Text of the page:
Avon and Somerset Police pay tribute to police dog Roo

The dog, who died earlier this week, racked up more than 200 arrests in one year

Avon and Somerset Police force has paid a touching tribute to one of its finest - a dog who racked up more than 200 arrests in one year.

Police dog Roo received a commendation for his outstanding arrest rate after detaining 202 suspects at the age of five.

He retired four years ago after a six-year career with the force, where he was responsible for more than 70% of canine catches.

The force has now paid tribute to Roo, after he died in the arms of his owner on Wednesday.

Roo's handler, Pc Jim Hampson, said: “Roo was an absolutely brilliant police dog - the perfect partner. He was totally driven and exceptionally brave - saving my life on more than one occasion. He became a bit of a legend in the force.”

Roo completed his training in April 2004 and served with Pc Hampson in the dog unit for two years, during which they won the Paul Cannon Memorial Trophy, awarded to the dog team that has advanced the most in training and handling over the year.

They also achieved the highest arrest rate for a dog team in the force, won commendations for bravery and Roo was known by name by all at the force, from new recruits to the Chief Constable.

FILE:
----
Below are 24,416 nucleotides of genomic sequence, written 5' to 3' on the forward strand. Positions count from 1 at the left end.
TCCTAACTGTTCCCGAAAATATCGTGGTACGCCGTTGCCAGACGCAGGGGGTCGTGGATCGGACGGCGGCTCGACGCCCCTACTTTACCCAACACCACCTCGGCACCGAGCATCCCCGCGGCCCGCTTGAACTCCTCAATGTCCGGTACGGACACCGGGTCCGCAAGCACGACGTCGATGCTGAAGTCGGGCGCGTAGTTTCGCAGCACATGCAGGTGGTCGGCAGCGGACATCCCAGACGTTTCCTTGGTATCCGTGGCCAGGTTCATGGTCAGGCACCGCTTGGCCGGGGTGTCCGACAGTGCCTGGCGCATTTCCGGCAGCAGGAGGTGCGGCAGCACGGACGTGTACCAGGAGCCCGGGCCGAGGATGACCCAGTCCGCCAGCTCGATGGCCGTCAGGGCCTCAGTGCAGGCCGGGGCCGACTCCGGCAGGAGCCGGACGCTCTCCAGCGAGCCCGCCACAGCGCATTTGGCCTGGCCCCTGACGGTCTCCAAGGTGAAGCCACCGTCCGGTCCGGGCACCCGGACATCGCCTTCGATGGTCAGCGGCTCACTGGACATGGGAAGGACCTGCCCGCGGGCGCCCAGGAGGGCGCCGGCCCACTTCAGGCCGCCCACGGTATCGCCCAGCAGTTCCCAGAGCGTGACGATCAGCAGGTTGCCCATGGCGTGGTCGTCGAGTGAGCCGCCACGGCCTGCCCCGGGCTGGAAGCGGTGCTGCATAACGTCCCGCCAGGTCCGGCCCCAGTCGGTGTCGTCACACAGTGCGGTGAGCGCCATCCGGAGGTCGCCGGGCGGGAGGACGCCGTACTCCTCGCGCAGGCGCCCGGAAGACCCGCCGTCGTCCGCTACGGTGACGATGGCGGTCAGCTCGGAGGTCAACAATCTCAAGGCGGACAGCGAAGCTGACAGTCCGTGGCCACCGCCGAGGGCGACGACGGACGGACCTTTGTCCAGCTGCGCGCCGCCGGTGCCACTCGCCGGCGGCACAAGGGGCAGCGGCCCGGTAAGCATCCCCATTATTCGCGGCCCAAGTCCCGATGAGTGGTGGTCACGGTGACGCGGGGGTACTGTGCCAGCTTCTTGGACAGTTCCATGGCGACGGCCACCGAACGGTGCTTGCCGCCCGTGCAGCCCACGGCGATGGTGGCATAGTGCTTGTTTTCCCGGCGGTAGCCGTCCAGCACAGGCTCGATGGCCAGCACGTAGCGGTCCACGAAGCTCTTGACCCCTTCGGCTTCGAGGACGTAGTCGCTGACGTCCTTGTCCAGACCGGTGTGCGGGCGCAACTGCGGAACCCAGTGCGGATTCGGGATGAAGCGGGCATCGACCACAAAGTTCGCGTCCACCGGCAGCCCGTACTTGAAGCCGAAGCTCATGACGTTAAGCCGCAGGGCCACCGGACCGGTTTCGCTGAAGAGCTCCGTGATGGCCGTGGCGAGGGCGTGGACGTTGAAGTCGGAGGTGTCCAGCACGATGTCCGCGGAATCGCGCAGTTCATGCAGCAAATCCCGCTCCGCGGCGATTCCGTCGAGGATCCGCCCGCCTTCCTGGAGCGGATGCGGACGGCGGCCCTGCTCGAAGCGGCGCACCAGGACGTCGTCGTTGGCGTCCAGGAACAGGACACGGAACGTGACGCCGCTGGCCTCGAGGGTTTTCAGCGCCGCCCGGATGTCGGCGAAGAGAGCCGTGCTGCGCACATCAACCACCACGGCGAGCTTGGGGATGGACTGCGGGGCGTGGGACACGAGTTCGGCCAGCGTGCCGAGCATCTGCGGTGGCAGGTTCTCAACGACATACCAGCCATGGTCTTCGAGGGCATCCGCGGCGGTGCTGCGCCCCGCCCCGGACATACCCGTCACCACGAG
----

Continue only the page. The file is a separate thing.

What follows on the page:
In 2006, Pc Hampson and Roo were selected to work on the Tactical Crime Unit, where they received numerous good work reports and letters of commendation.

Roo also became responsible for more than 70% of the force's overall canine “bites”, or catches.

Inspector Andy Roebuck, who is in charge of the force's dog unit, said: “Police dogs are vital to operational policing and are extremely effective in a wide range of situations from searching, detecting people, drugs or explosives to crowd control and detaining criminals.

“Not every dog we start training makes it through to become an operational dog, it takes a lot and Roo was one of the best.”

Roo retired in December 2009 and went to live with a friend of Pc Hampson, who visited him regularly.

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